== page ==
He willed his foot to bend the metal, to move it, to free the driver, to let them go, to let them escape. It didn’t budge. 

“Kid, let go!” came the officer’s shout.

The concrete fell deeper. Mon’s arms began to bend. 

The quaking grew stronger in flashes of a life that could’ve been his. He could feel it in his bones, in every muscle he begged to keep going, to stay strong, to give him another second and the strength he needed to save this man. All the air shook in a dance of swords. All the concrete roared with the booming voice of the angry earth. Everything moved, vibrated, violently leaving no space for anything but the pure ichor of fear and the impossible power that lay within it.

Beneath the tremors, his heartbeat slowed. 

The metal snapped beneath his foot. Mon moved like a bullet and heaved the driver out of the seat. They flew to the ground with a tsunami of rubble crashing in their wake. 

He twisted the driver to fall onto him. Pain. Concrete pounded their legs. 

His mind was a blur. Somewhere within the fog, the shaking stopped. 

Then the crushing weight on his chest vanished. Someone swore.

“. . . Christ . .” the officer muttered as he lifted the driver off of Mon. “Kid. Kid! Say something.”

Mon groaned. Everything hurt. 

The officer laid the driver down in the walkway and knelt down beside Mon. Hands. He stared at the concrete and grit his teeth.

“Kid, hang in there, I’ll be back in a second. ROLLINS! GET IN HERE!”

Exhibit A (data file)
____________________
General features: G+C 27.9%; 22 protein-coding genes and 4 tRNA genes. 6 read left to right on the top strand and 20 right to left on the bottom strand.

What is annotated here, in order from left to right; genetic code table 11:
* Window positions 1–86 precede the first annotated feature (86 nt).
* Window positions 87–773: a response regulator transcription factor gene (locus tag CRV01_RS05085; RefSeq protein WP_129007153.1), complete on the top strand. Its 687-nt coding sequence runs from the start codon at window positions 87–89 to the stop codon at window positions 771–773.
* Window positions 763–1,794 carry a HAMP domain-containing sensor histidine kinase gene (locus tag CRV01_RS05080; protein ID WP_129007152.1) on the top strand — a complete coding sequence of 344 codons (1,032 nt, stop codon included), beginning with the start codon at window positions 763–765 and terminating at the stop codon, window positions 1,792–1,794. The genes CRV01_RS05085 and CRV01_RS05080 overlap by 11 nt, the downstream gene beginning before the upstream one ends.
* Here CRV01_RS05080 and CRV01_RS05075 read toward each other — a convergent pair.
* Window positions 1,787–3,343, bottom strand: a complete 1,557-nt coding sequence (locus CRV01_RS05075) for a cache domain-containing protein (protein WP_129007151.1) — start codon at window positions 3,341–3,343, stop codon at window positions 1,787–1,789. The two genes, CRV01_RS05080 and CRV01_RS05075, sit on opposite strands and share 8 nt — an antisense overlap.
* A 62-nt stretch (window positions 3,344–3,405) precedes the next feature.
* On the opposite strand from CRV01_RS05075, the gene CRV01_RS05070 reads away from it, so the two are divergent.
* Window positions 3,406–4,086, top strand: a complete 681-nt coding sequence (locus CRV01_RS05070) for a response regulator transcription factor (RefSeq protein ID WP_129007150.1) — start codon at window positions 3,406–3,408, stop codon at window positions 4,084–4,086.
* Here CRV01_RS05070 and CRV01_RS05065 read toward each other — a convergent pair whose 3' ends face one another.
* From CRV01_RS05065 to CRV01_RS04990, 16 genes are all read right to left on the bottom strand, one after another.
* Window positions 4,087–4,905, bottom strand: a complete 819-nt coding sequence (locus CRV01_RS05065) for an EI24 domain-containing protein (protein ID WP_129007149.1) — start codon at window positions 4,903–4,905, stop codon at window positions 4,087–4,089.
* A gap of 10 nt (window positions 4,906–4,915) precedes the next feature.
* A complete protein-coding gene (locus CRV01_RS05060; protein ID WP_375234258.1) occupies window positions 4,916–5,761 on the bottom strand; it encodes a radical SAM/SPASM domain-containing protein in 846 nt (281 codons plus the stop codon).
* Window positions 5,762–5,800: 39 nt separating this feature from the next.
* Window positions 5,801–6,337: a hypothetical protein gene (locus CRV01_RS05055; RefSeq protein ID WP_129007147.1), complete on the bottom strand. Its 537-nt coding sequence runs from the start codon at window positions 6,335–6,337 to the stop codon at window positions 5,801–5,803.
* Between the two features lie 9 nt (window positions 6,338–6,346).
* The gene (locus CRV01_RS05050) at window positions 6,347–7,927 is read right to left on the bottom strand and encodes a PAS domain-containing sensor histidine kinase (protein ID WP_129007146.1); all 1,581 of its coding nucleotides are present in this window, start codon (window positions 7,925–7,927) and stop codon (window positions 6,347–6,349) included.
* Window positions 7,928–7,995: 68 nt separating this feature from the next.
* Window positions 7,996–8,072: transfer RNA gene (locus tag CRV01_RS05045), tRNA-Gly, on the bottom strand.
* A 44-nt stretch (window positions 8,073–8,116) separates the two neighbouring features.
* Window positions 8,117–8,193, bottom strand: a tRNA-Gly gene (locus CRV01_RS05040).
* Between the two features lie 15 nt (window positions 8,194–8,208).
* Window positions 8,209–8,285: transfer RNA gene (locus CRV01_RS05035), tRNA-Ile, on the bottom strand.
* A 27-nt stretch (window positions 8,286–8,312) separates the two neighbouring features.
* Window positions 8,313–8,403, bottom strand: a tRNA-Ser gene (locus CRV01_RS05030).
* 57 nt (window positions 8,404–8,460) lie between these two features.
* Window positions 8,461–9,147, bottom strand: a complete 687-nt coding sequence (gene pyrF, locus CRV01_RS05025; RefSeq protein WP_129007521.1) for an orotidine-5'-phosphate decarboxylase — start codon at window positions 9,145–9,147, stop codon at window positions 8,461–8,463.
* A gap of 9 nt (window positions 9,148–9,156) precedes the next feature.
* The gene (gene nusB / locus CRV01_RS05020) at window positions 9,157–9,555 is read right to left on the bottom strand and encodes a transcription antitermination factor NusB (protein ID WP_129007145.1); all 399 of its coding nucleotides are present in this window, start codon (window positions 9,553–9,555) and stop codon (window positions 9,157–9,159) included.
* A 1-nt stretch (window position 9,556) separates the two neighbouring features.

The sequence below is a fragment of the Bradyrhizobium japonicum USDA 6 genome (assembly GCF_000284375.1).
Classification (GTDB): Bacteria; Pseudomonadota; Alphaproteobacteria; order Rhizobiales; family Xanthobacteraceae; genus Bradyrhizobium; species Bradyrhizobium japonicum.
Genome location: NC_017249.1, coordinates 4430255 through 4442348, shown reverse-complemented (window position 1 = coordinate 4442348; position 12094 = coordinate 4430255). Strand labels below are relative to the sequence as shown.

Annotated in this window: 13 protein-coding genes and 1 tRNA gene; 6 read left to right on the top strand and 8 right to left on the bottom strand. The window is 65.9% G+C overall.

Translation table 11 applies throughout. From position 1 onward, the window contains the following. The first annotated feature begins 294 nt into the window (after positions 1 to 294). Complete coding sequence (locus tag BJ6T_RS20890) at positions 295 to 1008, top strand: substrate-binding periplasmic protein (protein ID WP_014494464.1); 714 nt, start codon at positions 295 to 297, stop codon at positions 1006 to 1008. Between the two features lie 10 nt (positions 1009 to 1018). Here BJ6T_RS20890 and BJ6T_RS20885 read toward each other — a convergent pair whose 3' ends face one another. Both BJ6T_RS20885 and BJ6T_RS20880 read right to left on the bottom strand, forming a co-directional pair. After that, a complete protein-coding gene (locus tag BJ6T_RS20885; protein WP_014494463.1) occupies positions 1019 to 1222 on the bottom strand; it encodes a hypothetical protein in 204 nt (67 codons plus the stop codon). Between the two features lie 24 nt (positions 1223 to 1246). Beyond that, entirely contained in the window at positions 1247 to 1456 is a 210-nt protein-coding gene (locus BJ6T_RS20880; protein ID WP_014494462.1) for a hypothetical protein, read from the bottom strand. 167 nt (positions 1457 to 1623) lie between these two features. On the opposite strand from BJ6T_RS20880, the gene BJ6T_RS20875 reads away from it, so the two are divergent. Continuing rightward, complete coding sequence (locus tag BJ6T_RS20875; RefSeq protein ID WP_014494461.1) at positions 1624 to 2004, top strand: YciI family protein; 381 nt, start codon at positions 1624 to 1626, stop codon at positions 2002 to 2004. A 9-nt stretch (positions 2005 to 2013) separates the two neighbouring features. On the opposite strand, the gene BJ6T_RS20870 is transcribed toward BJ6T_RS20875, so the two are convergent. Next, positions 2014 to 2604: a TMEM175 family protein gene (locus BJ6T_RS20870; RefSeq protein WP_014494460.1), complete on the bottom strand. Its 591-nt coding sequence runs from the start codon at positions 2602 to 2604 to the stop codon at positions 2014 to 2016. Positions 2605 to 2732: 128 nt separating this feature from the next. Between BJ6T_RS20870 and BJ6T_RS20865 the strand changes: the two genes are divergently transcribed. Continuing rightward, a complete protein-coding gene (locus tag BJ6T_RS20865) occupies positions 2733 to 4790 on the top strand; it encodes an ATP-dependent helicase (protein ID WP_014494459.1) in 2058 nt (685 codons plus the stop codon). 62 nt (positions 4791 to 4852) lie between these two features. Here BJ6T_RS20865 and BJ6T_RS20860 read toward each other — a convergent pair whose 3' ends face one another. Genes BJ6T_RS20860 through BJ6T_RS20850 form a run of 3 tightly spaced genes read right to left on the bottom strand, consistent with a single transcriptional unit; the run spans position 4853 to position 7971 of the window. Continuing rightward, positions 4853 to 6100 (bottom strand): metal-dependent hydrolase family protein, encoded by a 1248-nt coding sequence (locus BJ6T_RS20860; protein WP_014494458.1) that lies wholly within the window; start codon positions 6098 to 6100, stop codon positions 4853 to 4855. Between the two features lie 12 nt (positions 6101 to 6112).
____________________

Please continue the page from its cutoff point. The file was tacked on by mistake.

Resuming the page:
Mon watched through the peripheral of his blurry vision as the officer hoisted up the driver and left.

As he lay there in the bloody, dirty walkway of the bus, stewing in blunt, reverberating pain, Mon felt the cold return and pierce his skin. Each muscle felt numb and raw as tension seeped away. The sounds of distant footsteps, of hurried commands, of thundering rain, of howling wind, and of damaged structures all echoed in the night. The bus’s engine still hummed, gently massaging the floor like a quiet tide. The scent of blood, disgusting and metallic, lingered in the air, fresh and horribly potent. Clarity returned to his sight and he stared at the dents in the roof. So many dents. 

The officer returned and carefully pulled Mon’s legs out from the rubble. They weren’t broken. 

He staggered alongside the officer and collapsed at the edge of the police cruiser. The two officers hurried back and forth to help the four civilians.

Mon felt his own blank expression as the officer spoke to him and administered first aid. 

He didn’t hear a word. He was still processing the fact they were alive.